That adaptation as needed is massively more cost-effective than any attempted mitigation and that a focus on such mitigation will divert the attention and resources of governments away from addressing the real problems of their peoples.
That human-caused climate change is not a global crisis.
Now, therefore, we recommend —
That world leaders reject the views expressed by the United Nations Intergovernmental Panel on Climate Change as well as popular, but misguided works such as “An Inconvenient Truth.”
That all taxes, regulations, and other interventions intended to reduce emissions of CO2 be abandoned forthwith.
Agreed at New York, 4 March 2008
Sent: Sunday, November 16, 2008 7:51 PM
We have not had regular emails because we update the site on a daily basis usually with multiple stories or posts. The site now has 2198 weblog entries and 85 Climate Library papers. You can search for any topic using the search on the left. You can use the author name or topic and the relevant stories will appear in reverse chronological order.
http://icecap.us is the home page if you have forgotten. 17 Stories will appear on the home page at all times, rotating back into the archives (COLD STORAGE or later FROZEN IN TIME) as new stories are added. If the story was on the home page very recently and you know what section, you may get at it quickly by clicking on COLD STORAGE. Story titles hyperlink to the source where possible (when underlined). We also provide a link to the source post or a PDF at the end of the summary for each story. Photos and graphs used usually have a choice to enlarge them enabling you to save images.
Current topics include stories on the latest GISS/NOAA data blunder, Gore’s decision not to accept a Climate Czar posiiton in the Obama administration, an Energy Strategy for America, Global Warming a Political Context, A study of long term trends from the Monthly Weather Review in 1933 that sounds eerily like the recent debate, and challenges to the claims that rising sea levels threaten coastal military facilities, and that accelerated melting of Greenland ice was taking place.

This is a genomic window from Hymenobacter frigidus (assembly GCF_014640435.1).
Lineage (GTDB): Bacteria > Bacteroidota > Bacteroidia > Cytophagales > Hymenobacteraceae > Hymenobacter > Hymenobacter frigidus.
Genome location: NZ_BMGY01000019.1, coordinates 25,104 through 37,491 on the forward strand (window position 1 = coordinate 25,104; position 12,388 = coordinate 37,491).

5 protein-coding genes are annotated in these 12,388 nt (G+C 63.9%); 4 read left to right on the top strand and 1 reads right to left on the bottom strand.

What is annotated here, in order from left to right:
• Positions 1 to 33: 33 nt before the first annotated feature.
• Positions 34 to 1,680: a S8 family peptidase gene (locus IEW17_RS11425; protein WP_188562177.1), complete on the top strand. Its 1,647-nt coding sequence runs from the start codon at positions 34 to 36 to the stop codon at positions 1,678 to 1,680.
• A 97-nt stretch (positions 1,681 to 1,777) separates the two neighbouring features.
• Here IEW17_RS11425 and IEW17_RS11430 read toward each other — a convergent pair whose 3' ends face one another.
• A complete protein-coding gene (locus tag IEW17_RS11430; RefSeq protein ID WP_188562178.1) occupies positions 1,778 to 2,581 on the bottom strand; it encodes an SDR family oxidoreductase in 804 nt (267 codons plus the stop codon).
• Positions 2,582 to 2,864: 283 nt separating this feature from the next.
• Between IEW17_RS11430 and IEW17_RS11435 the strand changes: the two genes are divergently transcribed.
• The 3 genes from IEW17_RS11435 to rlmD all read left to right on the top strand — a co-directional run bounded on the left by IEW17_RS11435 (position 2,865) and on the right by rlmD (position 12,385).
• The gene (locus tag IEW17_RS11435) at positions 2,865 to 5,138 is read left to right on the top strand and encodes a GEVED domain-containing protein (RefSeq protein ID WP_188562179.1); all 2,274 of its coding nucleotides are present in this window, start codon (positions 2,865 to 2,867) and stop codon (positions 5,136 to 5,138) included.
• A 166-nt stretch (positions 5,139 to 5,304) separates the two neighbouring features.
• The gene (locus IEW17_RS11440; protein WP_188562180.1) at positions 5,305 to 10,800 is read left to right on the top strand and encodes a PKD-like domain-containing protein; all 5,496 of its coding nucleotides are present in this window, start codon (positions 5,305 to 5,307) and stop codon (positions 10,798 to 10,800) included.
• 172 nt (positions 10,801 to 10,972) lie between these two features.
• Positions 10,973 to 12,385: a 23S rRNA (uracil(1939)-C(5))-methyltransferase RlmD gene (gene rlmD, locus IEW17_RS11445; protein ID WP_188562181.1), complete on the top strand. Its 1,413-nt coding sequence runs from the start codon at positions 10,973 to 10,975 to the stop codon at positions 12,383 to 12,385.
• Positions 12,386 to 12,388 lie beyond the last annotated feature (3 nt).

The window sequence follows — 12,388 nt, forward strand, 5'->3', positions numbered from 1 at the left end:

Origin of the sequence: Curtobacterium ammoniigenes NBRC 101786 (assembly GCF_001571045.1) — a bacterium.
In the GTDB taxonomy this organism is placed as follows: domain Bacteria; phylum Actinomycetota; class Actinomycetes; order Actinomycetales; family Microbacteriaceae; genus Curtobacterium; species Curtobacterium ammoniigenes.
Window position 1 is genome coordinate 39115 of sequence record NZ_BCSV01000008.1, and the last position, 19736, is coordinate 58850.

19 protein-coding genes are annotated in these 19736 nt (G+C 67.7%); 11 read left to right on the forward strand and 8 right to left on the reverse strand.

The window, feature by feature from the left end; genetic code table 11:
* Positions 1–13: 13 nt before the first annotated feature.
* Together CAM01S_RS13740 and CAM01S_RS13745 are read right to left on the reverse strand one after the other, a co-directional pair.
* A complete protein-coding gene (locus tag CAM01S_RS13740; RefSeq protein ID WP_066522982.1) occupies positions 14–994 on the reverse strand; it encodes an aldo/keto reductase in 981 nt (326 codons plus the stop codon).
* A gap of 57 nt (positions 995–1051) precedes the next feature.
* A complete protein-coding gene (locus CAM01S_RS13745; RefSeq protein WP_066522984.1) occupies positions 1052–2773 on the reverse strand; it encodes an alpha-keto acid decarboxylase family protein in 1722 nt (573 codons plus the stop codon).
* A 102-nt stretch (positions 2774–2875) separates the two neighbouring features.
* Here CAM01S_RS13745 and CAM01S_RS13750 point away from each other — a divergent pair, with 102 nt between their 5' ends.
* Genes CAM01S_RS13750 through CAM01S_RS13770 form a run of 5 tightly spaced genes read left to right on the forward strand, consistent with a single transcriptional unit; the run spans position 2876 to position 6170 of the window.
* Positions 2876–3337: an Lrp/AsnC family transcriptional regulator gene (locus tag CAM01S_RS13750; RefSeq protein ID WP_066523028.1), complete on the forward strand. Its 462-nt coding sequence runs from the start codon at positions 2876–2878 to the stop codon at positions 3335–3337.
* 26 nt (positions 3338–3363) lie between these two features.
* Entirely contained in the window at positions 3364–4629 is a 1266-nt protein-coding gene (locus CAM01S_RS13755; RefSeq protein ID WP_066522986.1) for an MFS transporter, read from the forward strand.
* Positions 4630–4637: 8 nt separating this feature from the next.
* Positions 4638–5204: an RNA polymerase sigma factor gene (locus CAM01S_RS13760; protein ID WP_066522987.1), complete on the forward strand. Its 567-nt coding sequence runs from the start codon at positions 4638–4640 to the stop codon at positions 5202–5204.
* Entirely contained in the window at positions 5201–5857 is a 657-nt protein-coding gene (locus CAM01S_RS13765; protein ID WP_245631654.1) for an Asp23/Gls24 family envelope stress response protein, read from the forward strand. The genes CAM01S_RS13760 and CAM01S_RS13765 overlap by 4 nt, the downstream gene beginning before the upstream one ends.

The most important reason I am writing you today is to alert you the Second Annual International Conference on Climate Change in New York City on March 8-10, 2009. The theme of the conference is “Global Warming Crisis: Cancelled. Was it ever really a crisis?” The title reflects (a) the shift in scientific understanding toward the skeptics’ perspective, (b) the defeat of the Lieberman-Warner cap-and-trade bill in the U.S. Senate in July, (c) rising public opinion opposing global warming alarmism, and (d) rising energy and food prices around the world.
There will be over 70 speakers including Dr William Gray, Dr. Richard Lindzen, Dr. Roy Spencer, Dr. Willie Soon, Dr. Bob Carter, Dr. Fred Singer, Anthony Watts, Steve McIntyre, Dr. Ross McKitrick. Lord Christopher Monckton, Craig Idso, Dr. Benny Peiser, John Coleman, Chris Horner, Dr. Tim Patterson, Dr. Paul Reiter, and many, many more. I also will be speaking. Details and links are provided in the bottom right section on Icecap.
ICECAP is one of the co-sponsors. If we are able to gather enough in donations in the next few months, we may also a booth. We as a co-sponsor, have tickets available that will save on the registration fee which will be $720 at the door. You would have to arrange and pay for your own travel and lodging. If you make a donation to Icecap, and notify me at this email address that you plan to attend, you name will be put in a hat and I will draw a dozen winners. If you win, you can pick up your ticket at the registration desk. Please inform us if you decide you can’t make it, so we can make the ticket available to others who can.
This is a real opportunity to meet and talk to some of the giants in the field. I attended and spoke at last years’ conference which I wrote about here: http://energytribune.com/articles.cfm?aid=880.